September 01, 2023

The “Immaculate Conception of Data” – and why it’s a problem

Episode 2 of 'Who will control the food system?'
Food Barons report cover art showing peasants resisting corporate digital giants

Tune into the next episode in our latest podcast mini-series, Who Will Control the Food System, where we uncover just who's pulling the strings of industrial agriculture, dissect the latest corporate strategies, and take inspiration from the peoples and movements fighting back.

In this second episode, Zahra Moloo talks to Kelly Bronson, a social scientist at the University of Ottawa in Canada, about her research into the secretive legal agreements surrounding agricultural big data, to trace how it is used and with what consequences. In particular, what happens when big data is embedded in pre-existing arrangements of power and corporate strategies?

Take tractors, for example. ‘Digital’ tractors are not like the vehicles of times past. They have built-in sensors that collect data and stream it to cloud-based infrastructure. Critically, the digital business model means that the farmer does not own the tractor, or the software that is embedded in the tractor, or even the data that is generated by the equipment. Rather, when a farmer purchases a tractor from a farm machinery company such as John Deere the farmer only receives a “license to operate the vehicle.” It is the company, Deere, that owns all of it.

Not only that, but the farmer also has to pay (in addition to paying to use the tractor) for automated data services or data support services that will provide him with technical advice – which the farmer must follow – on what, when and how to plant in his own field. 

What is this data that is generated from the tractor? How is data more generally captured in the context of agriculture? Who uses it? Why doesn’t the farmer own it? 

In this second episode Zahra Moloo and Kelly Bronson talk about Bronson's new book, “The Immaculate Conception of Data: Agribusiness, Activists, and Their Shared Politics of the Future.”

Listen in as we explore these questions!

To find out more about the digitalisation of food and agriculture you can also watch our animation “Big Brother is Coming to the Farm: the Digital Takeover of Food” (available here in Arabic, Bahasa Indonesia, Bisaya, English, Filipino, French, Italian, Portuguese, Spanish and Swahili – and with a version in Hindi on the way).



(Note that the transcript has been lightly edited to make it easier to read.)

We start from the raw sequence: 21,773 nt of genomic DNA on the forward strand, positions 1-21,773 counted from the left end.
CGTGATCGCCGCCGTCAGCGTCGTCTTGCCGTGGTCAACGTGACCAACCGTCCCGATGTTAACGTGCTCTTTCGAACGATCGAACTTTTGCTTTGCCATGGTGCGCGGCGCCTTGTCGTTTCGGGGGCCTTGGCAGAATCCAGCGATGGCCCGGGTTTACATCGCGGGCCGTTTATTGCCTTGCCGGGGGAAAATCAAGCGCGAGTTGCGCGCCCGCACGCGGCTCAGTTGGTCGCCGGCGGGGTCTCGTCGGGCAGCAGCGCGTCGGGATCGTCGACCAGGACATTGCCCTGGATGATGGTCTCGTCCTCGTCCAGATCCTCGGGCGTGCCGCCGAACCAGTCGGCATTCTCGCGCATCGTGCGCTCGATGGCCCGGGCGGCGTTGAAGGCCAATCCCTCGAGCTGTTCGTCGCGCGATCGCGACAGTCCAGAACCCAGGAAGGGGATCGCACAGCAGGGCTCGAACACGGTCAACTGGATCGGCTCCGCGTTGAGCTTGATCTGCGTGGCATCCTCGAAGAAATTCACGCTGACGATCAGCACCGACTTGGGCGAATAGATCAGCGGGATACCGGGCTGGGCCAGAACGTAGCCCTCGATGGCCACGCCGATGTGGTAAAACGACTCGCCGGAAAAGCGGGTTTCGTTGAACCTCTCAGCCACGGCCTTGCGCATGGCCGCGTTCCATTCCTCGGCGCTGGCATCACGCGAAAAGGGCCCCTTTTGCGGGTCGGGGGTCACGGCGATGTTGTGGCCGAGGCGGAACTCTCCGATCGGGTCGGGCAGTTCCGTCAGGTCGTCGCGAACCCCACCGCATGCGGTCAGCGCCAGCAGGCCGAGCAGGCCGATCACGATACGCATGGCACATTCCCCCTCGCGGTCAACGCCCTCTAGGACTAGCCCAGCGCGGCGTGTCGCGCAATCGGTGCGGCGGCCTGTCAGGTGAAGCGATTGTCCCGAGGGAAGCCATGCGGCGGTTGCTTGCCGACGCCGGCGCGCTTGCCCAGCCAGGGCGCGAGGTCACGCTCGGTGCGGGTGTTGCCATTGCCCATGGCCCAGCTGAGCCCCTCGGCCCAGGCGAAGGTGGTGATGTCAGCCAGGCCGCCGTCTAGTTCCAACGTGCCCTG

The “Immaculate Conception of Data” – and why it’s a problem

The food we eat can go through a long journey before arriving on our tables, from farms and fields, to markets or supermarkets. And then to our homes, each stage in this journey can look very different, depending on who controls the process. On a farm, is it a small-scale farmer who plants and harvests your produce? Where do they get their seeds from? Do they share seeds amongst themselves as they have done for thousands of years? Or do they buy them from companies? Why, during the pandemic, did nearly a billion people go hungry while food and agriculture giants made exorbitant profits? In this podcast series, we will look at who controls our food systems and how those trends are changing.

We will investigate which companies are starting to take greater control of commercial seeds, farm machinery and grocery retail. We will look at how and why big tech companies like Amazon, Microsoft, Alphabet, Google and Alibaba are moving into food. And we will examine new trends unknown to most people, like carbon farming and digital platforms. Join us as we take a look at who controls and who will control our food systems.

When a farmer purchases a tractor from the farm machinery company John Deere, he receives a license to operate the vehicle. These days, tractors are not like the old clunky vehicles of times past. They have built in sensors that collect data and stream it to cloud-based infrastructure. The farmer does not own the tractor or the software that is embedded in the tractor, or even the data that is generated by the equipment. It is the company, John Deere, that owns all of it. Not only that, but in addition to paying for the tractor, the farmer also has to pay for automated data services, or data support services, that will provide him with technical advice on what, when and how to plant in his own field. These tractors are mostly used in the Global North such as in the US, but they are also being increasingly deployed and promoted on big farms in the South.

What is this data generated from the tractor? How is data more generally captured in the context of agriculture? Who uses it? Why doesn't the farmer own it?

I am Zahra Moloo. In this second episode of Who Will Control the Food System, I will speak to Kelly Bronson, a social scientist at the University of Ottawa in Canada. Bronson is the author of the Immaculate Conception of Data: Agribusiness, Activists and their Shared Politics of the Future. Her book looks behind the secretive legal agreements surrounding agricultural big data, mostly in the US and Canada, to trace how it is used and with what consequences.

Kelly Bronson, thank you for speaking with me today on Who Will Control the Food System. Let me begin with an obvious question about the title of your book: The Immaculate Conception of Data. In immaculate conception, as we know from the Catholic Church, is the idea that the Virgin Mary, the mother of Jesus, was free from the original sin of Adam. What exactly do you mean by the Immaculate Conception of Data?